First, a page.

Sandy sat in the kitchen with a wet towel around her hair thumbing through the new edition of “Soldier of Fortune.” Half track was in the canning kitchen browning some meat in the skillet for the stew he was making. It was too hot to cook in the main kitchen.
“Where’s Trish, Roland?” I asked.
“I let her off at the women’s collective. She and Harriett have some fiber arts project going,” answered Roland.
“I brought some groceries to chip in,” hollered Halftrack through the door. “There’s a box by the door.”
Roland went to investigate. Halftrack had made a nice contribution, a whole box of fresh veggies and berries. We’d been eating out of our garden but it was water-stressed and production was down and we were glad to see the box. He’d stopped by the roadside stand of the Cabbage Ranch, an organic, hippie farm in the valley. I don’t know if he told Molly where he was going but she’d treated him well. We still had raspberries but nothing like they could grow along the river with unlimited water. They had a pump that used the momentum of the river to raise water for the farm. They were pretty much on top of things. The had an acre of sweet corn the year before that was the best I ever ate.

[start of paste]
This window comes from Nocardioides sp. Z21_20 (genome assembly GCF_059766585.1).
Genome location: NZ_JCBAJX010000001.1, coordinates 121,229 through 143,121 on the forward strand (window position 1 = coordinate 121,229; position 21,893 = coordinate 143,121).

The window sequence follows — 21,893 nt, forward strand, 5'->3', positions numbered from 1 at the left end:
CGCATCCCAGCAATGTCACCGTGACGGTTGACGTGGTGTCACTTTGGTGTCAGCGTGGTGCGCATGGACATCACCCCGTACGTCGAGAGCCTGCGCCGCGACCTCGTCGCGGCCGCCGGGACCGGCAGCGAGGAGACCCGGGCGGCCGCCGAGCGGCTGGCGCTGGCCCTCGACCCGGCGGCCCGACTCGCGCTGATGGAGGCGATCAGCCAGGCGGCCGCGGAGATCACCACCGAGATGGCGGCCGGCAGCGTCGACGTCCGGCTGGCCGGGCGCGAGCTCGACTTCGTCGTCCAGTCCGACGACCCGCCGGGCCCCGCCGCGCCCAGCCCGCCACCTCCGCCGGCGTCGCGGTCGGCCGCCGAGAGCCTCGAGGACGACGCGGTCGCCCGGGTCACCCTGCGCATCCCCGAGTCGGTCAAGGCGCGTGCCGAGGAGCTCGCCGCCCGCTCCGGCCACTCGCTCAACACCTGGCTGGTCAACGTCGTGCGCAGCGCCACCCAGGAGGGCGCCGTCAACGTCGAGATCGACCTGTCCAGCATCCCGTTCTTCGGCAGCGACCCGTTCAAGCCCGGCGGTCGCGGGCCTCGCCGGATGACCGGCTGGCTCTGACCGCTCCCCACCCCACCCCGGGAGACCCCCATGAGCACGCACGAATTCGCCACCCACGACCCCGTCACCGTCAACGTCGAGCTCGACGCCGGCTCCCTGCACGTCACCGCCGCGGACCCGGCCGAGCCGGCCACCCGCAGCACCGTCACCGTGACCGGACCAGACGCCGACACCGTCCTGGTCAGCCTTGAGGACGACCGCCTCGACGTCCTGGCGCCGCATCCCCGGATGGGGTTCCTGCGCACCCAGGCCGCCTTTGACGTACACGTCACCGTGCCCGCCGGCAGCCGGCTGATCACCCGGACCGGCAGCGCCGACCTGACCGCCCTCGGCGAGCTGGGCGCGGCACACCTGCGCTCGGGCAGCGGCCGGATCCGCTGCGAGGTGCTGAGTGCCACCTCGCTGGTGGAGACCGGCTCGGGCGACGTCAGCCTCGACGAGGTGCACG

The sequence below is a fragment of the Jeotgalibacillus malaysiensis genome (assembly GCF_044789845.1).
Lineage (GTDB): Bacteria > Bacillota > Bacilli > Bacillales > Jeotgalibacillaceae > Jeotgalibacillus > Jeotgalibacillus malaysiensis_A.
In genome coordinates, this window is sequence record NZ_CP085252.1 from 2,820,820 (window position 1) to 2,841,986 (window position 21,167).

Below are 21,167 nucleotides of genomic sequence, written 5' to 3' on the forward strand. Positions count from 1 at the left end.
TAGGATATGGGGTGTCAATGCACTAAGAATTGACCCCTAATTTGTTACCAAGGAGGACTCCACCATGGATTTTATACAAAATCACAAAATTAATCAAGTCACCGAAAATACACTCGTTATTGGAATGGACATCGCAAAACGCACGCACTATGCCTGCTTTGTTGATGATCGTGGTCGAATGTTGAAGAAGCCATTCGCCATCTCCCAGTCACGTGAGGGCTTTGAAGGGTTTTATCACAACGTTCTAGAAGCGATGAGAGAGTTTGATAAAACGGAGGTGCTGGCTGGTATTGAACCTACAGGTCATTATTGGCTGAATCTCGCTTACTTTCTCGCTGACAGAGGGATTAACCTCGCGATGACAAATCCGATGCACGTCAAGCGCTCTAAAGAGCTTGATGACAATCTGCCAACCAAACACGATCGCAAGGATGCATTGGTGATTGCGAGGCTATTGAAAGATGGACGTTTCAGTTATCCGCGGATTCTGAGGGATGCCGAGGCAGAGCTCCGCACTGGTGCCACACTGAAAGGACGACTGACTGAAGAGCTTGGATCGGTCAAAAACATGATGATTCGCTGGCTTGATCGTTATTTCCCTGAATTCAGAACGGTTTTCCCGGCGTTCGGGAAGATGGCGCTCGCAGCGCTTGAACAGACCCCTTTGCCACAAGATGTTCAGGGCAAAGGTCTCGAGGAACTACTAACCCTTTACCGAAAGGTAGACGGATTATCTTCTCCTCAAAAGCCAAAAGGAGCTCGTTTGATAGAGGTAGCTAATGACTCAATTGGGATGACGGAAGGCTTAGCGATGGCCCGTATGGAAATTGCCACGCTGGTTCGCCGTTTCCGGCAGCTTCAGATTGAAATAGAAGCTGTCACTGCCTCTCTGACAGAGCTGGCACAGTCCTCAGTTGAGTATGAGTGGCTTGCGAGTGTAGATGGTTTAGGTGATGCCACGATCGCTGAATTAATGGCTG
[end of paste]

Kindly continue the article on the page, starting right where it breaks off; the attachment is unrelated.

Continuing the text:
Later, while Sandy helped Halftrack cook dinner, Roland and I rode down the mountain for another load of water.
“Could you hit up Mike for some money to help out with gas?”
“Yeah, he’s got a few bucks. He may even have an expense account.”
“An expense account! I didn’t know he even had a job. I ran into him at the 4700 in the U district and he was holding court in the middle of the day.”
“Yeah, he has a job. Didn’t you figure that out when you were in Saigon?”
“Well, I never did figure out exactly what he did. I met him through a friend in Saigon. He claimed to be on furlough. Then I ran into him again when I was assigned to repair a radar at one of the recon bases up country. He claimed to be a freight broker for Air America then. Shipped a lotta stuff in and out of the recon base. But I sat in on a conversation in Saigon before that and it seemed like he was arranging to buy rifles on the black market. I didn’t ask many questions and he didn’t offer much then. At the time DB and I were involved in some shall we say ‘banking irregularities’ and I didn’t want to attract attention.
“Ha! don’t bullshit me. You guys were small-time, changing money with the Indian tailors. Banking irregularities my ass. Mike was involved in some banking irregularities too, lots bigger ones. He used to hang out in Cho Lon trading with the Chinese.”
“No shit! That means he was buying dope for export.
“Not dope. Well, maybe at one time. I think Thieu and Ky had heroin sewn up by then. What year did you say that was?”
“Yeah, by then Thieu had cut the Chinese out of the US export market.”
“DB told me that the only reason the Chinese would sell to Americans or Aussies was for export. They wouldn’t deal with Virgil and DB at all.